There is so much detail on the record that a recounting of individual elements--shards of melodies of latin and african folk song that sound
not so much modal but like the unleashing of secret cromaticisms, the hypnotic percolations of polyrhythms, the destabalizing effects of subtle signal processing, rendering charango, kalimba, cuatro, bells, active, alive-- seems insufficient. Like any transformative experience, reading about it isn't enough, and it may seem like a cliche but at the end of Soloina, you are not the same.

sutil. tribal. inquietante. vanguardia. universal
Segundo disco de Lulacruza, formado por Alejandra Ortíz, de Colombia y Luis Maurette de la Argentina, que se conocieron estudiando en el Berklee College de Boston, Estados Unidos, hace cinco años. Ambos, tan amantes de las músicas tradicionales de Sudamérica como de las nuevas técnicas digitales, y esos extremos confluyen en sus creaciones.

Lulacruza propone una fusión contemplativa, con sonoridad actual, explorando a conciencia el carácter ritual de la música ancestral (algo ya trabajado en su primer disco). Mezclando aires populares, la voz, ritmos e instrumentos autóctonos y procesamiento electrónico, conjugan, sin ser extravagantes, en un sonido orgánico rico en timbres y texturas.

Soloina es principalmente instrumental, sólo en pocas ocasiones el canto dice texto en plan canción, ya que la voz es utilizada como un instrumento más; destacamos a su vez la calidez vocal de Ortíz, en sus distintas facetas. Los medios digitales contemporáneos tienen en Lulacruza una impronta que trasciende la idea de sonar “modernos” o electrónicos. Buscan integrar esos recursos al resto de la instrumentación (bombos, kalimbas, tar, cuencos y otras percusiones, más grabaciones de campo), y lo logran borrando las fronteras entre lo acústico y lo digital, creando paisajes sonoros sumamente climáticos. Capas donde lo melódico y lo armónico discurren con naturalidad y cierto grado de improvisación experimental, hacen de esta obra conceptual una pieza hipnótica. Soloina (grabado junto al multiinstrumentista californiano MJ Greenmountain), nos transporta a algo primitivo, arriesgado y a la vez luminoso.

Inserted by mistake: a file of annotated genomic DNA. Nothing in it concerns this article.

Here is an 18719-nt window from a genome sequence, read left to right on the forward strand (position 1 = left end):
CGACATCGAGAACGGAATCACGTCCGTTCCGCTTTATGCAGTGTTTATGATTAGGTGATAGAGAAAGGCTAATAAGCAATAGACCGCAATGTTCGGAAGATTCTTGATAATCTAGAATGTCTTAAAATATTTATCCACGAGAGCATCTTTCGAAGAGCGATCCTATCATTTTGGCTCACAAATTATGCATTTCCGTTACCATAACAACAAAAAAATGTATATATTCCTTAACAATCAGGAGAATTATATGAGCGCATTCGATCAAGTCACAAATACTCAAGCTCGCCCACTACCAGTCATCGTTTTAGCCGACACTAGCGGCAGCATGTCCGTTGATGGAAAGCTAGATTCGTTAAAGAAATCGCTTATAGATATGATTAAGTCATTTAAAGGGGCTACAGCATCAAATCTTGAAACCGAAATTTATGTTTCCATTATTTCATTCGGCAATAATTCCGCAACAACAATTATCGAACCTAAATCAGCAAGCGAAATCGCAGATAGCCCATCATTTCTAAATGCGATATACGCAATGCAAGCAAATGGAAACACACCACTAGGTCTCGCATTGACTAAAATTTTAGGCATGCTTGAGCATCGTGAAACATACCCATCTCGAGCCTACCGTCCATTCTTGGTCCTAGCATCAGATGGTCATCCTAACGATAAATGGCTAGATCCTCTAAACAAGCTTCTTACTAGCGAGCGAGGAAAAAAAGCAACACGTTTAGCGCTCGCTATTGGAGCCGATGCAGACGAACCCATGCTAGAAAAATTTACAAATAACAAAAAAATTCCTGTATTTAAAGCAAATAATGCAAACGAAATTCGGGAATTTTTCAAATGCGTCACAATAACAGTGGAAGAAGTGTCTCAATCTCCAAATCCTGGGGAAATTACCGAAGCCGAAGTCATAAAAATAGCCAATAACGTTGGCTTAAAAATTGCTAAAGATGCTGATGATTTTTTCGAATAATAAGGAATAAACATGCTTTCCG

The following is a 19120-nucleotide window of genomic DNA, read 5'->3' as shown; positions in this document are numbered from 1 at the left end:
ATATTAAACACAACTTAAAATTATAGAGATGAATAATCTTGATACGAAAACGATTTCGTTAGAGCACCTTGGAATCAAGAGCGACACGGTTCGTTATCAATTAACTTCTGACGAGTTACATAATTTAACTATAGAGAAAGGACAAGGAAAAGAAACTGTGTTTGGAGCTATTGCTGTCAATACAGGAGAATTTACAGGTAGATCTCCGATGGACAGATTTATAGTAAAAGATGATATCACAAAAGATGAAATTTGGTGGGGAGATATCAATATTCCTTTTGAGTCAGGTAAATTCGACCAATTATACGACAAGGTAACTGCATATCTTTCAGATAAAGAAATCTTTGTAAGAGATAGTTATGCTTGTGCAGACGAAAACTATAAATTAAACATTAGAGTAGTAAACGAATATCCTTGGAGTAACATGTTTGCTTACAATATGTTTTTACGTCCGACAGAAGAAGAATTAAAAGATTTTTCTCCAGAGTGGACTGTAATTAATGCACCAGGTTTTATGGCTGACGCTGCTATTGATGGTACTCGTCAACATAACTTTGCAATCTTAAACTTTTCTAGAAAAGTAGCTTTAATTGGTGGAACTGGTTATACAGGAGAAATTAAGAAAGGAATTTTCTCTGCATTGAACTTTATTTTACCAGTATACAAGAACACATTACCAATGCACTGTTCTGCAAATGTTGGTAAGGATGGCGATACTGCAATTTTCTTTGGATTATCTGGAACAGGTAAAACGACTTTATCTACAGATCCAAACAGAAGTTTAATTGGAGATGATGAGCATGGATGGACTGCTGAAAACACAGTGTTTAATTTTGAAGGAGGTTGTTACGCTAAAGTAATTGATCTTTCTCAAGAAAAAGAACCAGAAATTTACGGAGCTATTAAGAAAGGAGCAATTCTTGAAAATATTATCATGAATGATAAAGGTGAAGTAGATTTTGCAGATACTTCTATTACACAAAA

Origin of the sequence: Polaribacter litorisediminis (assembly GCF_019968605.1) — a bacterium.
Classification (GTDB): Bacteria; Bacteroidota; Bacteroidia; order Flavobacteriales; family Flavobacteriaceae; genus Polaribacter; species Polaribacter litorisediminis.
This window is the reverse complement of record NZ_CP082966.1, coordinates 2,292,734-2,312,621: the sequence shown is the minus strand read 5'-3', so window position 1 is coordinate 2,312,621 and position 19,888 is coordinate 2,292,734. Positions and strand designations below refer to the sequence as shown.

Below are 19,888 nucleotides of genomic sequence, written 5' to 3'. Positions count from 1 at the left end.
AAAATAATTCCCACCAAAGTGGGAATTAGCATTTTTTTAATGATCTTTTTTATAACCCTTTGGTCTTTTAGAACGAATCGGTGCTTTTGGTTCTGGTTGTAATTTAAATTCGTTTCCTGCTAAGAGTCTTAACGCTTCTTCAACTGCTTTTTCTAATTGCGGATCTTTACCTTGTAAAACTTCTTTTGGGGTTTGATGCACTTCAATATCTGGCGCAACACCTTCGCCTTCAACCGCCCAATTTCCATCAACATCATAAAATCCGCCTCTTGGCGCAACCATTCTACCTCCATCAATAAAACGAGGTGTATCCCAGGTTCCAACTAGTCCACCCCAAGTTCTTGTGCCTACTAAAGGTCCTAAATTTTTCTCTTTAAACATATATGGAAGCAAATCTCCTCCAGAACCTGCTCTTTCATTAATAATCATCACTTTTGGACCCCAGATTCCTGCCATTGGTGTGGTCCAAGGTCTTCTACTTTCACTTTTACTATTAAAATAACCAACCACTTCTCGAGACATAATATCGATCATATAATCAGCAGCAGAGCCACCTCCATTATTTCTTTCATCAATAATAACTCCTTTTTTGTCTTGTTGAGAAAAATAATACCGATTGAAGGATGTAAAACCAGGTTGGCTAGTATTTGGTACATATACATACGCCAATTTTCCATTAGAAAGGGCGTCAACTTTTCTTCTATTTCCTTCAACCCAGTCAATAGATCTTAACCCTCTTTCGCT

Diego Valente

Ambient precolombino, electrónica que se funde con la naturaleza
No es fácil hablar de Lulacruza. El dúo compuesto por la colombiana Alejandra Ortiz y el argentino Luis Maurette propone una música extraña que por momentos remite más a paisajes sonoros que a canciones. Es cierto que Lulacruza puede asociarse al puñado de artistas que mezclan electrónica con música latinoamericana (Tonolec, Tremor, Doña María, etc, etc,) pero también es verdad que son los más extremos dentro de esa escena.
Ambient precolombino, electrónica que se funde con la naturaleza: extraño viaje el que propone este dúo en su segundo disco. Antes hablábamos de paisajes sonoros y es esto exactamente lo que uno cree estar atravesando al escuchar tracks como “Cenote” o “Ackon Cahuak “
Pero también hay canciones; piezas extrañas, rodeadas de climas enrarecidos por el sonido de insectos y quien sabe que otras alimañas. Allí están “Caracoles” (un trip en cámara lenta por un jardín nocturno) o “Soloina”. Este último track ostenta un frenético desarrollo rítmico, el mismo tratamiento tribal de las percusiones que envuelve al oyente en “Jaguares” y que volverá en “Everlasting” demostrando el importante aporte deL multiinstrumentista estadounidense MJ Greenmountain en el disco.